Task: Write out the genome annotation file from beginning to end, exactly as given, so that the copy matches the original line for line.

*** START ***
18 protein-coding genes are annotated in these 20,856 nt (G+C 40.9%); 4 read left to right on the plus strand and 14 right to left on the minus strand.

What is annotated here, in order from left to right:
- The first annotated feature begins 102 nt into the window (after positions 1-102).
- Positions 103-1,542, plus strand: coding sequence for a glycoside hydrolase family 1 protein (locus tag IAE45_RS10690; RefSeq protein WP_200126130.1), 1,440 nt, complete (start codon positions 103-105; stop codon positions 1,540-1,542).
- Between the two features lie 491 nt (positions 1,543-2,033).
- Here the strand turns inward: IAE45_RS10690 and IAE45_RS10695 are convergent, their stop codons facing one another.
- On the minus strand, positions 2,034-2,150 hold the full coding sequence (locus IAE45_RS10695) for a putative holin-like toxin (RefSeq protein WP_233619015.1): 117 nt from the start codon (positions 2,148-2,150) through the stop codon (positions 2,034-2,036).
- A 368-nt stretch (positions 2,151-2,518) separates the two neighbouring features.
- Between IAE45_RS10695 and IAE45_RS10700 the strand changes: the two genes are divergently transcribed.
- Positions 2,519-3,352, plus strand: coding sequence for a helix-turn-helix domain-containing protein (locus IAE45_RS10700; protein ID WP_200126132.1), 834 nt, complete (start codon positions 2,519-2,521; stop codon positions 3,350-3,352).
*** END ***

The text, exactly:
18 protein-coding genes are annotated in these 20,856 nt (G+C 40.9%); 4 read left to right on the plus strand and 14 right to left on the minus strand.

What is annotated here, in order from left to right:
- The first annotated feature begins 102 nt into the window (after positions 1-102).
- Positions 103-1,542, plus strand: coding sequence for a glycoside hydrolase family 1 protein (locus tag IAE45_RS10690; RefSeq protein WP_200126130.1), 1,440 nt, complete (start codon positions 103-105; stop codon positions 1,540-1,542).
- Between the two features lie 491 nt (positions 1,543-2,033).
- Here the strand turns inward: IAE45_RS10690 and IAE45_RS10695 are convergent, their stop codons facing one another.
- On the minus strand, positions 2,034-2,150 hold the full coding sequence (locus IAE45_RS10695) for a putative holin-like toxin (RefSeq protein WP_233619015.1): 117 nt from the start codon (positions 2,148-2,150) through the stop codon (positions 2,034-2,036).
- A 368-nt stretch (positions 2,151-2,518) separates the two neighbouring features.
- Between IAE45_RS10695 and IAE45_RS10700 the strand changes: the two genes are divergently transcribed.
- Positions 2,519-3,352, plus strand: coding sequence for a helix-turn-helix domain-containing protein (locus IAE45_RS10700; protein ID WP_200126132.1), 834 nt, complete (start codon positions 2,519-2,521; stop codon positions 3,350-3,352).